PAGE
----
Making this automatic, and on by default at a baseline, adds a level of resiliency to the whole network.

I assume my friends can act as relays (store-and-forward) for anything I’m sending or sharing through the network as well.


Thats almost how I feel about using raspberry pis as servers in general. Arent I better off with 1 computer, running the free Citrix Xen, that I can run ALL my servers on, instead of a closet full of raspberry pis to manage.

Just because you can...

Is this thing pronounced purge os? Even if its not supposed to be..


Of course you can also do that, but right for now 99% of people “all the servers” are exactly 0 servers. Even the concept of a “server” is foreign.

Maybe the first server most people buy is a home NAS or wireless gateway. Those types of devices should also be able to act as the host as long as they have pluggable storage.


Are binaries / programmatic access available?

I've been writing a knowledge repository and was debating using IPFS to distribute encrypted files. However Peergos is interesting for the same reason. To toy around with the alpha I'd like to experiment with integrating the sharing model with my project.


We are distributing releases through Peergos itself: https://alpha.peergos.net/public/peergos/releases

The rest api is quite simple, and mostly a subset of the IPFS rest api. The complexity is mostly client side. We have a Java client, which we cross compile to JS for the browser.

If you're mainly interested in the access control mechanism it is a simplification of cryptree: https://github.com/Peergos/Peergos/tree/master/papers


I tried to sign up, but just got `(TypeError) : Cannot read property 'dhtClient' of null` on submitting the form. Chrome 74 on Linux. All blockers off/tried in incognito.


We think we've just figured out the cause, and deployed a fix. Are you able to sign up now? You may need to CTRL+F5 force refresh.

Blockers shouldn't matter because we don't have any third party hosted content, not even fonts.


Thanks for letting us know. We've had 2 other reports of that error, but so far we haven't been able to reproduce it. We've tried chrome 74 on windows and 73 on Linux.


I successfully signed up with FF67 on Linux just now.


Am getting the same on Firefox 66, Windows


Another one? These are all subject to network effects. consider them contractions on the way to the birth of the successor to the web.


> These are all subject to network effects.

Can you describe in more detail the issue? Would love to hear critical thoughts on this project, as I'm interested, but wary.


It's just the chicken-and-egg problem - how do you get enough people using it for it to be a real resource, vs another OK-but-not-outstanding platform that has a few dedicated users but too shallow a community?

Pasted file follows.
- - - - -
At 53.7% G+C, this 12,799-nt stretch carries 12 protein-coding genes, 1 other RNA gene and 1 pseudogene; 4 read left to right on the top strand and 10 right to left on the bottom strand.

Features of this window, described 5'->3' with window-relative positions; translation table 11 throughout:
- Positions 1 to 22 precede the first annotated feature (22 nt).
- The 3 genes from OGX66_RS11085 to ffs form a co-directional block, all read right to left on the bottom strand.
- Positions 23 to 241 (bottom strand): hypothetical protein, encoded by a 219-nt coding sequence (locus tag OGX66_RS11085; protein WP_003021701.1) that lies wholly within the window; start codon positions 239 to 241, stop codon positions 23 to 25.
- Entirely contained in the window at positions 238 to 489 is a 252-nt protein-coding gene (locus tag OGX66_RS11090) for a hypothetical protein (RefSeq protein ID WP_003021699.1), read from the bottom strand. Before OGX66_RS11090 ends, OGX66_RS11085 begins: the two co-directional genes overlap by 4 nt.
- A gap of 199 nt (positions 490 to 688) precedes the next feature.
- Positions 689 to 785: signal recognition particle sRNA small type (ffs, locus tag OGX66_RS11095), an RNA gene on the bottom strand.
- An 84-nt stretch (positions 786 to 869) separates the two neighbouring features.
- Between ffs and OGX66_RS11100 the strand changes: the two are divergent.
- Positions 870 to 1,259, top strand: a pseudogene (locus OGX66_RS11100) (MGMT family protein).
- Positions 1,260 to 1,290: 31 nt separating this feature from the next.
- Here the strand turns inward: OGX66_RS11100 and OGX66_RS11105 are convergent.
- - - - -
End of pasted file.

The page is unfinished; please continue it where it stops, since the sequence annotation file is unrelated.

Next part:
I'm a bit cranky about it because I have watched a bunch of projects like this bud and then fail to develop even though they were/all very worthy in their way.


Ah hah, appreciate the depth. I misunderstood your comment and thought you meant it was vulnerable to some type of network attack haha.


Sign up is broken. It didn’t finished, but now shows user taken. Would love to try login in, but can’t find the login screen.


The login url is https://alpha.peergos.net


I'm a little confused what the use case is for this. Can someone elaborate?


Right now, we have a consumer, provider model of the internet. The internet in the 90s was very different, and looked much more peer-to-peer.

The higher level sharing and storage that we have now through services such as Facebook, Instagram, Dropbox, etc, could have been built in a peer-to-peer way, on top of things like Peergos.

I do not think that Peergos will necessarily be the exact technology that a new, decentralized version of internet technologies will be built on, but we are building the infrastructure and knowledge needed to be ready for power and economics shifts online.


It's a place for you to store your stuff, where you control who see's what. You get fine grained access control (per file or directory) all enforced cryptographically. We try hard to hide metadata as well - like file names and sizes, directory structure, your social graph. It doesn't inherently depend on DNS or the TLS certificate authorities for operation (clearly using the public web interface does, but you can also run it locally).


Didn't you watch Silicon Valley? It's the answer to Hooli's Box III.


Amazing! How it works?


There's a talk introducing the architecture here: https://www.youtube.com/watch?v=h54pShffxvI

TLDR: It's a cryptographic capability based global filesystem with a focus on privacy.


How does this compare to IPFS and the DAT project?


It seems like it uses IPFS under-the-hood. So they're essentially handling the end-to-end encryption aspect of it, so that those hosting it via IPFS can't see the data.


Yes, we use IPFS as a datastore using their IPLD merkle tree data structure, and as a p2p networking stack.

Disclaimer: I also work on IPFS


On that note, how does this differ from FileCoin? Is it basically a self-hosted NAS on top of IPFS?


Congrats guys!!


Please use an informative title.


How is it now?